The Topkapı Palace (Turkish: Topkapı Sarayı) usually spelled "Topkapi" in English is a palace in Istanbul, Turkey, which was the official and primary residence in the city of the Ottoman Sultans, from 1465 to 1853.The palace was a setting for state occasions and royal entertainments and is a major tourist attraction today. The name directly translates as "Cannon gate Palace", from the palace being named after a nearby, now destroyed, gate. Initial construction started in 1459, ordered by Sultan Mehmed II, the conqueror of Byzantine Constantinople. The palace is a complex made up of four main courtyards and many smaller buildings. At the height of its existence as a royal residence, the palace was home to as many as 4,000 people, formerly covering a larger area with a long shoreline. The complex has been expanded over the centuries, with many renovations such as after the 1509 earthquake and 1665 fire. Topkapı Palace gradually lost its importance at the end of the 17th century, as the Sultans preferred to spend more time in their new palaces along the Bosporus. In 1853, Sultan Abdül Mecid I decided to move the court to the newly built Dolmabahçe Palace, the first European-style palace in the city. Some functions, such as the imperial treasury, the library, mosque and mint, were retained though.After the end of the Ottoman Empire in 1921, Topkapı Palace was transformed by government decree on April 3, 1924 into a museum of the imperial era. The Topkapı Palace Museum is under the administration of the Ministry of Culture and Tourism. The palace complex has hundreds of rooms and chambers, but only the most important are accessible to the public today. The complex is guarded by officials of the ministry as well as armed guards of the Turkish military. The palace is full of examples of Ottoman architecture and also contains large collections of porcelain, robes, weapons, shields, armor, Ottoman miniatures, Islamic calligraphic manuscripts  and murals, as well as a display of Ottoman treasure and jewelry. Topkapı Palace is among those monuments belonging to the "Historic Areas of Istanbul", which became a UNESCO World Heritage Site in 1985, and is described in Criterion iv as "the best example[s] of ensembles of palaces [...] of the Ottoman period."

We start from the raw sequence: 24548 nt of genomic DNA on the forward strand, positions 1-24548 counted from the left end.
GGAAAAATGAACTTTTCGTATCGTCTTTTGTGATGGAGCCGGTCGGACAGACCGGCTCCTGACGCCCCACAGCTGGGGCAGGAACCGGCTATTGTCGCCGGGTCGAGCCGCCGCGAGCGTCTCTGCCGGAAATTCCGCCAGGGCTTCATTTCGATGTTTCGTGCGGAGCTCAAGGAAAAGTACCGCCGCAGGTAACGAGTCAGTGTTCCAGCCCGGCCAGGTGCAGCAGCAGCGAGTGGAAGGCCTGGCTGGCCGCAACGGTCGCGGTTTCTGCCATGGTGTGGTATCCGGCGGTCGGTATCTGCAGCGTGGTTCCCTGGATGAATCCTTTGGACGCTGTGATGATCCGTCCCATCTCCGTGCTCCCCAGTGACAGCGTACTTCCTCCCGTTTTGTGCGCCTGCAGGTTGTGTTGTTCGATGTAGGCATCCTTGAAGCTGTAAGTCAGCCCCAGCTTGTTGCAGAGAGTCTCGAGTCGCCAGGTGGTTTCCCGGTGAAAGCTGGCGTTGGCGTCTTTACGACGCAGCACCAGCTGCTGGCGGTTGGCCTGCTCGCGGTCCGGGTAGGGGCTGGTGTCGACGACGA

The Topkapı Palace (Turkish: Topkapı Sarayı or in Ottoman Turkish: طوپقپو سرايى) is a large palace in Istanbul, Turkey, that was the primary residence of the Ottoman Sultans for approximately 400 years (1465-1856) of their 624-year reign.

As well as a royal residence, the palace was a setting for state occasions and royal entertainments. It is now a major tourist attraction and contains important holy relics of the Muslim world, including Muhammed's cloak and sword. The Topkapı Palace is among the monuments contained within the "Historic Areas of Istanbul", which became a UNESCO World Heritage Site in 1985, and is described under UNESCO's criterion iv as "the best example[s] of ensembles of palaces [...] of the Ottoman period."

The palace complex consists of four main courtyards and many smaller buildings. At its peak, the palace was home to as many as 4,000 people, and covered a large area with a long shoreline. It contained mosques, a hospital, bakeries, and a mint. Construction began in 1459, ordered by Sultan Mehmed II, the conqueror of Byzantine Constantinople. It was originally called the New Palace (Yeni Sarayı) to distinguish it from the previous residence. It received the name "Topkapı" (Cannon Gate) in the 19th century, after a (now lost) gate and shore pavilion. The complex was expanded over the centuries, with major renovations after the 1509 earthquake and the 1665 fire.

After the 17th century the Topkapı Palace gradually lost its importance as the sultans preferred to spend more time in their new palaces along the Bosphorus. In 1856, Sultan Abdül Mecid I decided to move the court to the newly built Dolmabahçe Palace, the first European-style palace in the city. Some functions, such as the imperial treasury, the library, and the mint, were retained in the Topkapı Palace.